Morning Call: pick of the papers

The ten must-read comment pieces from this morning's papers.

1. Housing crisis is the scandal of our age (Daily Telegraph)

Rents must be brought down and investment shifted from welfare into building the homes that Britain needs so desperately, says Mary Riddell.

2. Out of Europe, Britain faces a weak future (Financial Times)

If the prime minister is to call a referendum, the only real choice is between being fully in or out altogether, says Jonathan Powell.

3. A betrayal of principle on same-sex marriage (Independent)

Cameron talked big; what he delivered is a cobbling together of compromise and cowardice of which he should be ashamed, says an Independent leader.

4. Culture wars are an unwelcome American import (Daily Telegraph)

By supporting gay marriage, David Cameron risks sowing division where none previously existed, argues a Telegraph editorial.

5. This lily-livered marriage bill must make room for all of us (Guardian)

Gay people are still being denied marriage, while straight people are deserting it in droves, writes Gaby Hinsliff. The institution itself is a mess.

6. Who should we back in this Sunni-Shia war? (Times) (£)

Syria is not a struggle between tyranny and freedom but a fight for dominance between two visions of Islam, writes Paddy Ashdown. 

7. Japan should scare the eurozone (Financial Times)

Japan’s two consecutive lost decades are precisely what Europe should not want to emulate, writes Sebastian Mallaby.

8. Northern Ireland is not at a crossroads it's stuck on a roundabout (Guardian)

The recurring violence of a minority in Northern Ireland reflects a wider lack of faith in its politics, says Peter Shirlow.

9. The rioters shouldn’t worry – Ulster is safe (Daily Telegraph)

As the census shows, a united Ireland has become an outdated nationalist fantasy, argues Ruth Dudley Edwards.

 

 

10. Sorry Mr Cameron, Television debates are not optional (Independent)

The PM's bid to weedle out of pre-election live debates in 2015 makes a handsome Christmas gift to Ed Miliband, says Matthew Norman.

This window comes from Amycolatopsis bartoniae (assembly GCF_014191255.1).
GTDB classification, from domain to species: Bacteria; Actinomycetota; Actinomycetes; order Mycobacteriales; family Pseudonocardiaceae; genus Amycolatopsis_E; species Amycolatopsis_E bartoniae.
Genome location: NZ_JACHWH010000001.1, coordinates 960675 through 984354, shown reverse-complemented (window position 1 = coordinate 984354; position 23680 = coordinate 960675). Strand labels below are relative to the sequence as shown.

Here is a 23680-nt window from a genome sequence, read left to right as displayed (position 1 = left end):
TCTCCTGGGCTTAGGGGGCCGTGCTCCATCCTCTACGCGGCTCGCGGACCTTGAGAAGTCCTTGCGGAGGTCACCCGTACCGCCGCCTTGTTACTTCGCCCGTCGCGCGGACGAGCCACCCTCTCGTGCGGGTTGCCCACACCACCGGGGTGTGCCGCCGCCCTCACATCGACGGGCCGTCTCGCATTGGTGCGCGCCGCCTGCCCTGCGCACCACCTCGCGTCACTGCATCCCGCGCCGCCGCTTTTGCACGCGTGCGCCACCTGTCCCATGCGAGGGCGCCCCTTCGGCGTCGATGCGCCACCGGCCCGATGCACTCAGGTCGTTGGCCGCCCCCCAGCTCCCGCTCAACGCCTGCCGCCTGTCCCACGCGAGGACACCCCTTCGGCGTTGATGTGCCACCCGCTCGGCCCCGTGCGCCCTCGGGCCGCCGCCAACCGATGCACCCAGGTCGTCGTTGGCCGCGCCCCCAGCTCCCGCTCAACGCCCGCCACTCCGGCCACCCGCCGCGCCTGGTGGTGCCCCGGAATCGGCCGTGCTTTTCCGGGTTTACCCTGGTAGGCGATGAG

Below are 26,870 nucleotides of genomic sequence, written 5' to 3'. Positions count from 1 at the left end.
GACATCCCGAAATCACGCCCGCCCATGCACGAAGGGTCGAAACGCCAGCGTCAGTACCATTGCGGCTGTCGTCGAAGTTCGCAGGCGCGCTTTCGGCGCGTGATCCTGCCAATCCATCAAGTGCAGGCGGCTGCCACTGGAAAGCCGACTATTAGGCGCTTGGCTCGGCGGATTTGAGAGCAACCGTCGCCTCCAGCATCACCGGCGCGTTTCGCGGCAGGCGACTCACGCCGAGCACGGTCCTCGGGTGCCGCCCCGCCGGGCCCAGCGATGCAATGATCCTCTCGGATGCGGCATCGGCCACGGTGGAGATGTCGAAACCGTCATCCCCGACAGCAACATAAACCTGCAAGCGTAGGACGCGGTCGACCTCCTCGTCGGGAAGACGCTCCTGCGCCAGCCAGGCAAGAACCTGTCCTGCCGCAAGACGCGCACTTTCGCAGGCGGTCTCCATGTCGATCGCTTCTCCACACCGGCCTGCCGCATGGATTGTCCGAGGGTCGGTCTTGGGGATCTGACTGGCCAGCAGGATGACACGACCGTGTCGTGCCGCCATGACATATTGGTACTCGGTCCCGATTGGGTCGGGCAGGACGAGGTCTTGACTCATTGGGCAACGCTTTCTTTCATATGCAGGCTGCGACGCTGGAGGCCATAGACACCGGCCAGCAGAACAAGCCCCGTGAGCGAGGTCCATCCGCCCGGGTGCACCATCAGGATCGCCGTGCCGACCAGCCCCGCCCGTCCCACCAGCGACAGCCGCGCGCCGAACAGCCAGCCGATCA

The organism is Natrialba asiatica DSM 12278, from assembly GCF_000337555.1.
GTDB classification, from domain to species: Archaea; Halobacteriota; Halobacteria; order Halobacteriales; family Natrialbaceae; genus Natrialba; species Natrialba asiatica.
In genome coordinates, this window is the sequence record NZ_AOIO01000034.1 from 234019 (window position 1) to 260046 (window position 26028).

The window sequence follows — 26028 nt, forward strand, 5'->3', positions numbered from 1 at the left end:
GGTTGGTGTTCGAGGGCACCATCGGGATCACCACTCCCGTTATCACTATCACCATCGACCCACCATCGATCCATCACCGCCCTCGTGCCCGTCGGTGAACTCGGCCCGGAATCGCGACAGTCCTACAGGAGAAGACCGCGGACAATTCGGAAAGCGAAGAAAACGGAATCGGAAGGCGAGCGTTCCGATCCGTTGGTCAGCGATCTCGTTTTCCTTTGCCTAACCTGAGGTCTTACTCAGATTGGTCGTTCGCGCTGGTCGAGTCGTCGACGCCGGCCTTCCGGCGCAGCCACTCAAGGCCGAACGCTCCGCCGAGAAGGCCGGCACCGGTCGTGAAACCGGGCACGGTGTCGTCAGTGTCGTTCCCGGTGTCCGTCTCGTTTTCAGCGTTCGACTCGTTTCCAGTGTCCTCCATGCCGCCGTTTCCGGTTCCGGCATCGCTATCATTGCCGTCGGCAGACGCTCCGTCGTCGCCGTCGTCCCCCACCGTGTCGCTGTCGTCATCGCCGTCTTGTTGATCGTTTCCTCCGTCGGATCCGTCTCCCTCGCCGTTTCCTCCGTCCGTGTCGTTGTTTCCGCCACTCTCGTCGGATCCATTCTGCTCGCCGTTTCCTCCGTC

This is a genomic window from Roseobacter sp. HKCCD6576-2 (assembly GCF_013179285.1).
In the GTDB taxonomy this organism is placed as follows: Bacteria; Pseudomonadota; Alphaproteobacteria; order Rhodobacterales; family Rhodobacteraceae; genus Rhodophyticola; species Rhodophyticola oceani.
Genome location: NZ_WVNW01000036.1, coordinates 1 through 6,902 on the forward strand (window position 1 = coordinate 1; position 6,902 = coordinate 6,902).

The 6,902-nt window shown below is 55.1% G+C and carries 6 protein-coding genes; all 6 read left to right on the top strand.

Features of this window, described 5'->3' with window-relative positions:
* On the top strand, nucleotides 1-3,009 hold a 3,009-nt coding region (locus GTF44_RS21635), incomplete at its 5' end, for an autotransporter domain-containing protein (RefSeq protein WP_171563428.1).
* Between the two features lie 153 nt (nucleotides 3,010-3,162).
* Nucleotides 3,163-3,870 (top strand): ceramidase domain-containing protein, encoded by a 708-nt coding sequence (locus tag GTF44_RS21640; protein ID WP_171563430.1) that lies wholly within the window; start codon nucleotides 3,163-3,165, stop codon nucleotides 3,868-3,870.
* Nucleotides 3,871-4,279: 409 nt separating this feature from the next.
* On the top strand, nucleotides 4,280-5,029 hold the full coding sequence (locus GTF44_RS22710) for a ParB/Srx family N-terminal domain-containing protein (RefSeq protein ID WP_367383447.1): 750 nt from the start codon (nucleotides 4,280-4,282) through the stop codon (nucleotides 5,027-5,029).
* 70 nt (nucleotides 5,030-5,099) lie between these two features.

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What can we learn from Liam Fox's book? (Or, at least, from the first chapter)

How Liam Fox helps us face the new era, using orcs, Socrates and his knowledge of general medicine.

It’s a weird and wacky world, people, and we reach for political theory as a way of understanding the myriad linkages – ideological, emotional – between collectives of all sorts and individuals. Reach for political theory, and more importantly political history, for surely it can only be through an understanding of history that we can hope to reach into the shaken-up snow-globe and make sure the itty-bitty little snowman doesn’t get blown to buggery by the winds of change? For profundities such as the above I am indebted, latterly, to Dr Liam Fox, the erstwhile defence minister and currently Theresa May’s International Trade supremo – latterly because I’m primarily indebted to civil servants in his new bailiwick who have revealed to Private Eye that Dr Fox has insisted that they buy his 2013 globalisation excursus, Rising Tides: Facing the Challenges of a New Era, if they want to do just that.

The Eye snarked that Dr Fox’s book had sold just 1,876 copies thus far, but in fact that’s a perfectly respectable sale for a title by a contemporary politician. Ask the residents of Southmoor in Essex how they feel about instantly remaindered political books – half the village disappeared last year into a sinkhole that opened up when thousands of copies of On a Clear Day by David Blunkett, which had been buried in an adjacent landfill, reached a critical point of putrefaction. Some might describe this as ironic, others as justice. Anyway, inspired by Dr Fox’s self-conviction, and wanting to know what we can expect from the man who will be guiding our destiny as a trading nation through the savage cross-currents in the coming years, I hied me to the Amazon cloud reader to read the free sample.